Installation date: 12/30/06
Editor’s note: After a short hiatus, Jeeperman is back in business! CJ/YJ/TJ bumpers are in production, and full production should be by EJS 2010.
Introduction | Installation
I’m going to do this write-up a bit backwards from the way I normally do them and start with the review of the bumper, then go over the install. I’m doing this for two reasons: 1) I’m just so impressed with this bumper system I want to hurry up and get to the good stuff, so to speak, and 2) I figure the review part is what you’d be more interested in anyway because the install is fairly straight-forward and the instructions are available for download on Jeeperman’s website anyway.
One of the things that’s always impressed me about Jeeperman’s swingaway design is their slam-shut latch system, and that’s probably what first sold me on their bumper. Jeeperman isn’t the only company to offer a slam-shut style tire carrier, nor are they the only company to use a TJ tailgate style latch, but I have yet to see another bumper that matches theirs in terms of overall style and design. With a retail price currently at $799 this had better be one heck of a swingaway system, and Jeeperman doesn’t fail to deliver.
The bumper itself is built from 2x4x3/16″ steel, with the ends cut up at a 50* angle and capped off. The mounting brackets are 1/4″ steel and feature three rows of mounting holes that allow you to mount the bumper 1″ higher if you’re running a body lift. I didn’t know about this design aspect until I actually started installing the bumper, so that was a nice added bonus.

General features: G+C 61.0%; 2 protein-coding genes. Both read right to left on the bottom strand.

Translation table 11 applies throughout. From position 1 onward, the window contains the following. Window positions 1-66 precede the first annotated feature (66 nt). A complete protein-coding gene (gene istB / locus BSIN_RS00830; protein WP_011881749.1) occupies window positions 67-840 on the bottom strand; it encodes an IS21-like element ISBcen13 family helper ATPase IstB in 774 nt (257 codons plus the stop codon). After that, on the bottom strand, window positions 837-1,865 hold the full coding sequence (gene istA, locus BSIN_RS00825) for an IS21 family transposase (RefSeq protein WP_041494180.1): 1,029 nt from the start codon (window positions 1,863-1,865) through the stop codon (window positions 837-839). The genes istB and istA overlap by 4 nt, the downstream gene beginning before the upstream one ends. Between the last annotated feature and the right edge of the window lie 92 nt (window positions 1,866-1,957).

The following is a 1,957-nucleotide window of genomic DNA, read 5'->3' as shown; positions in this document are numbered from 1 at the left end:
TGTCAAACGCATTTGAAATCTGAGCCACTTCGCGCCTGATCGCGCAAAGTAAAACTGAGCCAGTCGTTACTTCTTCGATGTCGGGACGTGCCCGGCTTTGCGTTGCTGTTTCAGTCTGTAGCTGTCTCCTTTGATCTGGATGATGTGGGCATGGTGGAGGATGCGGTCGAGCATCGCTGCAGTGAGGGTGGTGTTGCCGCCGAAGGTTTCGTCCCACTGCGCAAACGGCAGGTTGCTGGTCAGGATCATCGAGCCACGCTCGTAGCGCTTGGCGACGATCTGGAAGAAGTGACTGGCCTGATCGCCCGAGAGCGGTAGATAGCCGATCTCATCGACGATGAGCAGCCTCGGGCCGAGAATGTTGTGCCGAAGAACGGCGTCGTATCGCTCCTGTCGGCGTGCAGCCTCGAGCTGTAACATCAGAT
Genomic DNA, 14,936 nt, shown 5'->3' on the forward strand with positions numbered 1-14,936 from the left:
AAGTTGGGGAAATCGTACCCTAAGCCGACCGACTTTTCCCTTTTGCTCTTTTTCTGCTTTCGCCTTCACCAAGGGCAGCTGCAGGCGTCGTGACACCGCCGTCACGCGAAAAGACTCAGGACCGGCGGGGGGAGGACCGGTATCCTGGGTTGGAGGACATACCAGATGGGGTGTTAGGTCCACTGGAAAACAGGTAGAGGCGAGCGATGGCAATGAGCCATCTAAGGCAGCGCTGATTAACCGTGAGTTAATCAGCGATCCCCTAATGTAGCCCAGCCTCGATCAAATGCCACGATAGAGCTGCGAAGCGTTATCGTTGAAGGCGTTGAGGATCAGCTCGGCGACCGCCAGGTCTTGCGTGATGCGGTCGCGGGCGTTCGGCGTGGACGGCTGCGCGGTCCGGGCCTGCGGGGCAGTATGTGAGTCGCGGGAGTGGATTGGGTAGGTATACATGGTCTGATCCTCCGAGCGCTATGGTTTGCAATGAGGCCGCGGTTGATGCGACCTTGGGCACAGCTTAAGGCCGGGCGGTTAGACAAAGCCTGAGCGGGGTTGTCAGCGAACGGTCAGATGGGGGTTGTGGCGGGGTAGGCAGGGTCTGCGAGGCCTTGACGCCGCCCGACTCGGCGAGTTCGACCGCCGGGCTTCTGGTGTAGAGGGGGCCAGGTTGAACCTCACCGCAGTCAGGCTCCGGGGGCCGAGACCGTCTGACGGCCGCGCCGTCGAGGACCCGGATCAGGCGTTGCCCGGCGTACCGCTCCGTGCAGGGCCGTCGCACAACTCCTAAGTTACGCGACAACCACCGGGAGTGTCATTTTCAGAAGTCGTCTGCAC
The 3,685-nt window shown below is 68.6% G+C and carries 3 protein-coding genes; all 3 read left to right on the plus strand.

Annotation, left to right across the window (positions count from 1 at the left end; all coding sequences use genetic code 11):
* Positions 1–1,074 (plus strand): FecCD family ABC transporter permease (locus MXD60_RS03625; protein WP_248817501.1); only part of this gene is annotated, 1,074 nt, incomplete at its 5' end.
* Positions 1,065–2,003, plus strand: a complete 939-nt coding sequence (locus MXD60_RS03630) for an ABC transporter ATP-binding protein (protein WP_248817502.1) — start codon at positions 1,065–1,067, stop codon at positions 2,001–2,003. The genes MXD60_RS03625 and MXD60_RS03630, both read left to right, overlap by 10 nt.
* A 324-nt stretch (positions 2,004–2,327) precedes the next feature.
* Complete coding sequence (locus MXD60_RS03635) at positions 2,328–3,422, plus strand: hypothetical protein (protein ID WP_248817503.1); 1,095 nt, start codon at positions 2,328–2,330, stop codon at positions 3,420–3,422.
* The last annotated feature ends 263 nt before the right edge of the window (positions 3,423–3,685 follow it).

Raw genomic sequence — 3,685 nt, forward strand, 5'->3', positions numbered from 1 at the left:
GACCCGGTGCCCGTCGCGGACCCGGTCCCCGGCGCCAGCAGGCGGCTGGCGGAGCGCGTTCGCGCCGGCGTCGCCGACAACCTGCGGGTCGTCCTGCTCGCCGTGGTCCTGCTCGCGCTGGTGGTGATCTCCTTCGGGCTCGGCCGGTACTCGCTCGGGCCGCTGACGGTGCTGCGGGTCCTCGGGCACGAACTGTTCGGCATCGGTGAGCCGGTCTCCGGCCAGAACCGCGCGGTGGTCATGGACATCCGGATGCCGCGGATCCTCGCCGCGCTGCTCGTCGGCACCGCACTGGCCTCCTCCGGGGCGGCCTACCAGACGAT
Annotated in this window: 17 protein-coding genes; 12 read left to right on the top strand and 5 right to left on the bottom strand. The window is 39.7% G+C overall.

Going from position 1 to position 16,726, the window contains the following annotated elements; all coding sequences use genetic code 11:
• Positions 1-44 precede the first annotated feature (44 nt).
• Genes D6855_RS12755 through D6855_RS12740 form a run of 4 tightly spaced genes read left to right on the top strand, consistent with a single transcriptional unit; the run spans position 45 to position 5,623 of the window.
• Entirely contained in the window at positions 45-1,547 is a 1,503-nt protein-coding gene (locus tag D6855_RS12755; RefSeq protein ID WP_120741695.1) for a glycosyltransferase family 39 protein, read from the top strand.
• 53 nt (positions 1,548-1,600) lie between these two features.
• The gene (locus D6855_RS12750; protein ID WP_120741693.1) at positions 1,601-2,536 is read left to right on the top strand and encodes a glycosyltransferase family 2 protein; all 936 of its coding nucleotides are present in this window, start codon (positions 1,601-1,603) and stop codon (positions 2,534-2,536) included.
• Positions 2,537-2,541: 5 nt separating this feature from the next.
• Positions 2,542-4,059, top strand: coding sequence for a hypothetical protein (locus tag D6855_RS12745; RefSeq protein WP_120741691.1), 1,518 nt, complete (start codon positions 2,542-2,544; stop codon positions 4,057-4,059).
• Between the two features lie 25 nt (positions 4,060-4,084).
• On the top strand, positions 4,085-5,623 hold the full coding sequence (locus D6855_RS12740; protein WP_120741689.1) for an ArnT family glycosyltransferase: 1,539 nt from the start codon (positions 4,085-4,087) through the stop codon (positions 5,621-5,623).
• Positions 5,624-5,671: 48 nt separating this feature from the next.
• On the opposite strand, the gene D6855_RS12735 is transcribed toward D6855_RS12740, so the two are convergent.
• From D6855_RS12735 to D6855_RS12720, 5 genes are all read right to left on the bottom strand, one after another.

1/4″ steel gusseted frame tie-in brackets are now standard with the Jeeperman Swingaway, and connect to the outer two bumper mounting bolts then bolt to the frame with an additional three bolts per side. They line up with two existing holes in the TJ frame and it’s up to you to drill the third hole, but I opted to skip that and just go with the two existing holes. Our previous Custom4x4Fabrication rear bumper only used one bolt into the frame, so I figured the Jeeperman bumper could suffice with only two out of three.
The bumper also features 3/4″ thick d-ring tabs and a flush-mount 2″ receiver with safety chain loops hidden on the backside of the bumper. The ends of the d-ring tabs are radiused, not simply angle-cut, and they pass completely through the bumper to the crossmember mounting brackets and are fully welded at all three surfaces. These things aren’t going anywhere.
As I mentioned earlier, the tire carrier features a slam-shut self-latching mechanism, similar to the one used in a TJ’s tailgate. The latch has a safety-position that keeps the tire carrier from swinging open in the event you somehow don’t get it shut all the way. And shutting the tire carrier involves simply swinging it shut, just like you would a door (if you’re still running them) or the tailgate. A lever on bottom of the swingarm allows for easy one-hand, one-finger opening.